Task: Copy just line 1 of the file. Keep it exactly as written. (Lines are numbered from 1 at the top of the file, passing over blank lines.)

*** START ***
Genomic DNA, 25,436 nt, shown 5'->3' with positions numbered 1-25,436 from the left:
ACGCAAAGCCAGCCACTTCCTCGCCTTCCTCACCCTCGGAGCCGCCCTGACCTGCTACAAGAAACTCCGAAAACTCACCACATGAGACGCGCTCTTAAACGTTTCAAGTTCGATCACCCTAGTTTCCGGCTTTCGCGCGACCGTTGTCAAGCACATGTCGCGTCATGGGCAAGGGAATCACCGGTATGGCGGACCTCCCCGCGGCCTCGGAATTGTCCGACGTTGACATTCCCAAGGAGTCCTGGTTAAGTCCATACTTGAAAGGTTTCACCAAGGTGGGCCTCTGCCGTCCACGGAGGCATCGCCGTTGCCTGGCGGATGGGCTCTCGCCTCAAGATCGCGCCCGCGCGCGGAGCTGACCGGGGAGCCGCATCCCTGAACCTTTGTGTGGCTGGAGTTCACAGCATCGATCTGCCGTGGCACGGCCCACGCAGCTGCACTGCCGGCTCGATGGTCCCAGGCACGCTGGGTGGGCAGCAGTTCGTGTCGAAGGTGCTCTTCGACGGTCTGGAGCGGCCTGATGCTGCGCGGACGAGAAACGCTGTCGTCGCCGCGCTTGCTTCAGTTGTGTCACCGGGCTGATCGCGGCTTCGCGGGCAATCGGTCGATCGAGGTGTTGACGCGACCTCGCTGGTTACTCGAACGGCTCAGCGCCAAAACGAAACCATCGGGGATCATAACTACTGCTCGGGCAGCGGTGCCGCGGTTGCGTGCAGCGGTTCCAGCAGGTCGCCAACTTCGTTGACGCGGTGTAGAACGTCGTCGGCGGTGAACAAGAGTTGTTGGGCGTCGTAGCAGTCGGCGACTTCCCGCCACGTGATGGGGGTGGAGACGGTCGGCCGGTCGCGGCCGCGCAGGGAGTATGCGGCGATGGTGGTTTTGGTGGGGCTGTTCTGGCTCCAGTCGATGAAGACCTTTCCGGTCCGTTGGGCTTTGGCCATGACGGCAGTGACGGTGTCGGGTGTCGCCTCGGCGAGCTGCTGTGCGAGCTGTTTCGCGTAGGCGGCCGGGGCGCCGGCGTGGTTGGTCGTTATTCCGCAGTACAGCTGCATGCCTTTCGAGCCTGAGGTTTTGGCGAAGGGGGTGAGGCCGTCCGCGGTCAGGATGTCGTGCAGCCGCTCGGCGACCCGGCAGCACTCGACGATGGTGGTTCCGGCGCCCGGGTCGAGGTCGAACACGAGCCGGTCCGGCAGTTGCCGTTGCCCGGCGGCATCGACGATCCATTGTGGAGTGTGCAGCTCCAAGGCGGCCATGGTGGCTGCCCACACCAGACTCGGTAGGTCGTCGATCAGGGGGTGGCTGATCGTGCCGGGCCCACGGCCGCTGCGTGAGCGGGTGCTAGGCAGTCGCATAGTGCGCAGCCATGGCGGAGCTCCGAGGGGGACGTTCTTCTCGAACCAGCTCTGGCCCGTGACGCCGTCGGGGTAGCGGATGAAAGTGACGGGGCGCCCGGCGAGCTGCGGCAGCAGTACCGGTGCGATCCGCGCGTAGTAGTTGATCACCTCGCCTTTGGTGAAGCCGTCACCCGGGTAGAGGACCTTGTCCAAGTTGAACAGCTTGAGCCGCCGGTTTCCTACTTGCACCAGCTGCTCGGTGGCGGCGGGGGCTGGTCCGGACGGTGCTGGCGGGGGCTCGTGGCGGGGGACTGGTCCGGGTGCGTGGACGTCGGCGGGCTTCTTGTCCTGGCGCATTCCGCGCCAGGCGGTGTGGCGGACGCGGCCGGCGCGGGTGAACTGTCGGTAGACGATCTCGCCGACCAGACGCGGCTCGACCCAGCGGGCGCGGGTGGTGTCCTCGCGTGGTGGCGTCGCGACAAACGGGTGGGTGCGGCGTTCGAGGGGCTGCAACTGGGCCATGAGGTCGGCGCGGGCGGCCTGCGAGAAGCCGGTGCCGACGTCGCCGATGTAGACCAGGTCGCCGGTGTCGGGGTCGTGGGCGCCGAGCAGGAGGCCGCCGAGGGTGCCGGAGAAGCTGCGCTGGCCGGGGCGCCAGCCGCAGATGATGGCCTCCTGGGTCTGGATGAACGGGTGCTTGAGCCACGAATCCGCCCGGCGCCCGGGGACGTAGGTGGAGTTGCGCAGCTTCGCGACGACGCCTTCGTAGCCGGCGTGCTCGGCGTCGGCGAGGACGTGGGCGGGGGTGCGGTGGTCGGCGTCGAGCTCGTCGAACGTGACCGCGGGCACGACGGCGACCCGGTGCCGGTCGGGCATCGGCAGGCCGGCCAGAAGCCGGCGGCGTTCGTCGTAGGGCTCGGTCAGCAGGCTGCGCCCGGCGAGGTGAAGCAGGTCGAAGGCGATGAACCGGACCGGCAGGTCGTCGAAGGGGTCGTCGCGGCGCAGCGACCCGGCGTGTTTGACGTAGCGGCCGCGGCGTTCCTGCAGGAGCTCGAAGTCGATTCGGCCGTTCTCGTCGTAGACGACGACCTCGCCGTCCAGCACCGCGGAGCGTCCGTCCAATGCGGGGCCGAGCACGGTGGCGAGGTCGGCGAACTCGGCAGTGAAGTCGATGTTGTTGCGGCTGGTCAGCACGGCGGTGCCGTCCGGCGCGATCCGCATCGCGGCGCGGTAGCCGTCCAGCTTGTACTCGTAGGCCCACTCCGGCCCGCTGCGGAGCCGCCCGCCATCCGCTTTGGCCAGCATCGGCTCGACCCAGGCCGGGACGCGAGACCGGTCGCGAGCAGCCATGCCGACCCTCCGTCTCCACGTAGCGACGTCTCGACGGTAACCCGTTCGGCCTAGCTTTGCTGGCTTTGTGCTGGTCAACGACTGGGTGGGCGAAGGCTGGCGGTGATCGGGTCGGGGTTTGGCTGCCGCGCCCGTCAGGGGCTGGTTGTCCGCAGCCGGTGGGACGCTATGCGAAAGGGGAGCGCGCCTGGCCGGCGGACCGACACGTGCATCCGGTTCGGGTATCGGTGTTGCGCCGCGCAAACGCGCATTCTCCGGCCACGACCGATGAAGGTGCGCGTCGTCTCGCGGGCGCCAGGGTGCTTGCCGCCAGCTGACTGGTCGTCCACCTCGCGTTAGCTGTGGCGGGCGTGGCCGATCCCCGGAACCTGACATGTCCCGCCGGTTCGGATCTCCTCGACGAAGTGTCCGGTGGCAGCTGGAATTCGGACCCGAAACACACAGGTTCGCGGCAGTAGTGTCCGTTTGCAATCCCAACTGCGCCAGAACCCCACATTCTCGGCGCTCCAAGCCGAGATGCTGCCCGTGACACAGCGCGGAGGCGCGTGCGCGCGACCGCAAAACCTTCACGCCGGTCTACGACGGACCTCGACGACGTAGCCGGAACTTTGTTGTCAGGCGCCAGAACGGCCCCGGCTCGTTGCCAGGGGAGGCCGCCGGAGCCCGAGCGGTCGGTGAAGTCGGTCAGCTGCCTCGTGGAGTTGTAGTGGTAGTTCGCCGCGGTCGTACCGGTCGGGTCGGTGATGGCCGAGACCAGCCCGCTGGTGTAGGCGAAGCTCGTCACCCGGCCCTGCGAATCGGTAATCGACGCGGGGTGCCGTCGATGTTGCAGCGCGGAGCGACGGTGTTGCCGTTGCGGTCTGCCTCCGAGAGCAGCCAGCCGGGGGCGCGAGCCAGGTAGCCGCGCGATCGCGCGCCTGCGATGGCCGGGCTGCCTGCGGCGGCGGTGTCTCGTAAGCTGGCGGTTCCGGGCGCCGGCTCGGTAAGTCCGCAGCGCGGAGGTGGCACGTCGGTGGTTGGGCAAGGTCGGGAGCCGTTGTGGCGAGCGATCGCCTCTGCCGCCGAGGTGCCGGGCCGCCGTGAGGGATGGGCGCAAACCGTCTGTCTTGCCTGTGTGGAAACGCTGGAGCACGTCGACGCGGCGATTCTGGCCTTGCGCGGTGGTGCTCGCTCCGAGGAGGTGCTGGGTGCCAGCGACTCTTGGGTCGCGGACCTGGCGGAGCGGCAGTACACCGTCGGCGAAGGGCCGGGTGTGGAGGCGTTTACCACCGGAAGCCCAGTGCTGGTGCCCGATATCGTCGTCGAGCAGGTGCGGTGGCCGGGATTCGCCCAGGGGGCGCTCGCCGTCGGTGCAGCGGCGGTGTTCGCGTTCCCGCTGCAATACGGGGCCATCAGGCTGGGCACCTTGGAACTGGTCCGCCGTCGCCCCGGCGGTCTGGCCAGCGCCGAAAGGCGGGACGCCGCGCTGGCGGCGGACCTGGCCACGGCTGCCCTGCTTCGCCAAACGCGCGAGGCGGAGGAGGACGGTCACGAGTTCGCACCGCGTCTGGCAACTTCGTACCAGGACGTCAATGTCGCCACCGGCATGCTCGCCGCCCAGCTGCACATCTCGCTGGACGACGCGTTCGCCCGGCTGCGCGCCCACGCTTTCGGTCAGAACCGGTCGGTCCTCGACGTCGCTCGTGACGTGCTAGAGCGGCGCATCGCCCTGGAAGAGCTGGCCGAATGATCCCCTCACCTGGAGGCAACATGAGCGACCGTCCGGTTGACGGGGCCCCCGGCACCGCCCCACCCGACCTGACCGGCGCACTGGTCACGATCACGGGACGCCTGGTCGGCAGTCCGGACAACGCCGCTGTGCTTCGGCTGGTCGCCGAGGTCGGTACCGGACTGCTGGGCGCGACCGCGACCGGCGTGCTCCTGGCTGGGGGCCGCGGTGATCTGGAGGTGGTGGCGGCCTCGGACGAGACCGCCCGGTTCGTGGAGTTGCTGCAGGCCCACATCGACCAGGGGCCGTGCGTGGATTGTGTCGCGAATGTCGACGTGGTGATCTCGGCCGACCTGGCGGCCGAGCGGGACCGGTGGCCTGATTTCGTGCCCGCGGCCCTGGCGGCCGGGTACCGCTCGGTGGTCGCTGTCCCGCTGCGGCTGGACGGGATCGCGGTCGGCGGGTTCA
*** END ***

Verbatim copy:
Genomic DNA, 25,436 nt, shown 5'->3' with positions numbered 1-25,436 from the left: